Consumers Cutting Back on Credit Card Purchases
Reluctant credit card holders clenched their plastic even tighter in May, sending card balances downward, according to data released by the Federal Reverse Board.
Revolving credit, comprised almost entirely of credit card debt, declined at an annualized rate of 3.7%, according to consumer credit data compiled released earlier this month by the Fed.
“For a lot of people, their credit card limits have been reduced and some have found themselves forced to pay down balances without the ability to charge anything else,” says Lee Baker, president of Apex Financial Services Inc. With a national economy built upon consumer spending, a pullback in credit card purchases will slow down short-term economic recovery, while boosting the long-term outlook, Baker says.
“On an individual basis, people are getting their financial house in order, even if in many cases it’s because they were forced to do so,” Baker says.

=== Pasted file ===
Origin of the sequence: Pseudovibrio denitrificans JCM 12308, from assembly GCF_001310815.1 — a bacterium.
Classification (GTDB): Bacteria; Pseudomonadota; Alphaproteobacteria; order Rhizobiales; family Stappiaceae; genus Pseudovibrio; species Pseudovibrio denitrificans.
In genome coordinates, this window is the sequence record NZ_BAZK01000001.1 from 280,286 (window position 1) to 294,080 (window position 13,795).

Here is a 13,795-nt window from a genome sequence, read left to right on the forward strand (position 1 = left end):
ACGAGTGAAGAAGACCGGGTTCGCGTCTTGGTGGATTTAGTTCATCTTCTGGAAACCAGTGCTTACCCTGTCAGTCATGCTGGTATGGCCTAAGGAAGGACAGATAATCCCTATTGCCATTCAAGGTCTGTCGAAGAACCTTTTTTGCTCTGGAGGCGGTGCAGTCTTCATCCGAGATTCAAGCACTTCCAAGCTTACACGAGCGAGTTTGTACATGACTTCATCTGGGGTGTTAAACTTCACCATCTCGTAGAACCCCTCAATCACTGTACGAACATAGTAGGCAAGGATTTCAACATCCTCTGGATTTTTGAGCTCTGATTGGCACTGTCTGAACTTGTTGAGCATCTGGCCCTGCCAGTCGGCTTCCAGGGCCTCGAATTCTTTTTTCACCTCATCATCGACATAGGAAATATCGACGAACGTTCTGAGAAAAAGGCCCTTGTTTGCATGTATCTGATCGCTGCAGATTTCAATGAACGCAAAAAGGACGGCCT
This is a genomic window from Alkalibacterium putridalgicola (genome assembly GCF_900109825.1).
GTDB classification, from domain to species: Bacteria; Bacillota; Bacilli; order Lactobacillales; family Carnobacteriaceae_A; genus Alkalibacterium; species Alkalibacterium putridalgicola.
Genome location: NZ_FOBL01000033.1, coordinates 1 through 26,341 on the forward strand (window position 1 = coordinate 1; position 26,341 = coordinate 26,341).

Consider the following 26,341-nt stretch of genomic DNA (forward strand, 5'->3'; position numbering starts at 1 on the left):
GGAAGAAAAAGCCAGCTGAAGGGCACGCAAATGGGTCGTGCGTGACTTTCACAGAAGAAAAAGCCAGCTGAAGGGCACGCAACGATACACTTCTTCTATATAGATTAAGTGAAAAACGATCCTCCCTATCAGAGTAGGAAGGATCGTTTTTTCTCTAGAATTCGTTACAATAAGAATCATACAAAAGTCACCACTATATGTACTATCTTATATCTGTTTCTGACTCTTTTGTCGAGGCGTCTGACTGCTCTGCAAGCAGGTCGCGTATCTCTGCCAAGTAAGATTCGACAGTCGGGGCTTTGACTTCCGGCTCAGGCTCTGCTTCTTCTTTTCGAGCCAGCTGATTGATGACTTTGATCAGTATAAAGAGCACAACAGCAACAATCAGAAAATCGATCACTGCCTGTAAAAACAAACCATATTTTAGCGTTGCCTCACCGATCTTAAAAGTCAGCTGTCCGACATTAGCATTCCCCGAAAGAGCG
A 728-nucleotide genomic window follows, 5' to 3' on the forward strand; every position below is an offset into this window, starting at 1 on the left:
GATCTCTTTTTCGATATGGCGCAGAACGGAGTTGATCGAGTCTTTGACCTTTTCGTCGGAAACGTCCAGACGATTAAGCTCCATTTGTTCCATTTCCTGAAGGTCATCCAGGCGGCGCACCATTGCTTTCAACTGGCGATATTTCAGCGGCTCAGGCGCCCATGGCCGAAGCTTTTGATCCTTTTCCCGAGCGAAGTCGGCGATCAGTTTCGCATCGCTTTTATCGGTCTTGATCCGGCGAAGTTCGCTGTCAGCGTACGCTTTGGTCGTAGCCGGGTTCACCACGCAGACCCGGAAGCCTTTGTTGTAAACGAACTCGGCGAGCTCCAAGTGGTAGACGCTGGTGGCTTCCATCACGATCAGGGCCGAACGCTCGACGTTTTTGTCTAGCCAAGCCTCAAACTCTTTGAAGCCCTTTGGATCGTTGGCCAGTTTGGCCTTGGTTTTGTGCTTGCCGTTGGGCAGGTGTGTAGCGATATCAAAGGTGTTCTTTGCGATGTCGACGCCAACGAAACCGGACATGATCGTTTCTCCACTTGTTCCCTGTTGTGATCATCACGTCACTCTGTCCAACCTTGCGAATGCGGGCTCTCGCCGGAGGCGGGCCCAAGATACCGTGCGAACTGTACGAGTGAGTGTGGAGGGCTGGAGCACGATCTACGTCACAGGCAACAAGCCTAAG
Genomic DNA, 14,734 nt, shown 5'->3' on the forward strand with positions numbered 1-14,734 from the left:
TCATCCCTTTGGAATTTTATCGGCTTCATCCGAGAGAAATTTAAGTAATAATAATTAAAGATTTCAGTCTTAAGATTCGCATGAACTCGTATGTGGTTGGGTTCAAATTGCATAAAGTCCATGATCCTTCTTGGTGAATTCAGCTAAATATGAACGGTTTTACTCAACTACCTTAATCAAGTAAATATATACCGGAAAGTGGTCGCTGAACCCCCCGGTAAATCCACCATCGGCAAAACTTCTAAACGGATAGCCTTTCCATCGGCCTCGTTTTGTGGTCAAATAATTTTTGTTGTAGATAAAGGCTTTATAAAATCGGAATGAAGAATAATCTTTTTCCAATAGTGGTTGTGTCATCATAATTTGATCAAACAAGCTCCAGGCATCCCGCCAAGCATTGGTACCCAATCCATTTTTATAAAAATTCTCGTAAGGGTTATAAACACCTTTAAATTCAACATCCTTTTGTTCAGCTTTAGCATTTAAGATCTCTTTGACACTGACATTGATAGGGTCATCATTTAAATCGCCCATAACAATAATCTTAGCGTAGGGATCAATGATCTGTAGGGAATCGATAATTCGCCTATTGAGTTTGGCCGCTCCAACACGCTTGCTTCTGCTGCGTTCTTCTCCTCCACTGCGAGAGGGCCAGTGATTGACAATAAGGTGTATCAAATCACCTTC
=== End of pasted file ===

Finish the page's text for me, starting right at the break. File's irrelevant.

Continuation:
Signaling consumer uneasiness as the recession lengthens, revolving debt fell to $928 billion, a 3.5% drop from $962 billion, year-over-year. The decline also marks the eighth consecutive month revolving debt ebbed.
Increased frugality among African Americans may also serve to narrow the black-white wealth gap which has widened in recent years, according to a study released by the Fed. For every dollar of wealth held by the typical white family in 2007, a black family has only one dime, compared to 12 cents in 2007.
“This recession will change people’s [saving and spending habits] the same way depression changed people 70 years ago. I think that will help close the wealth gap between African Americans and white,” Baker says.
— Renita Burns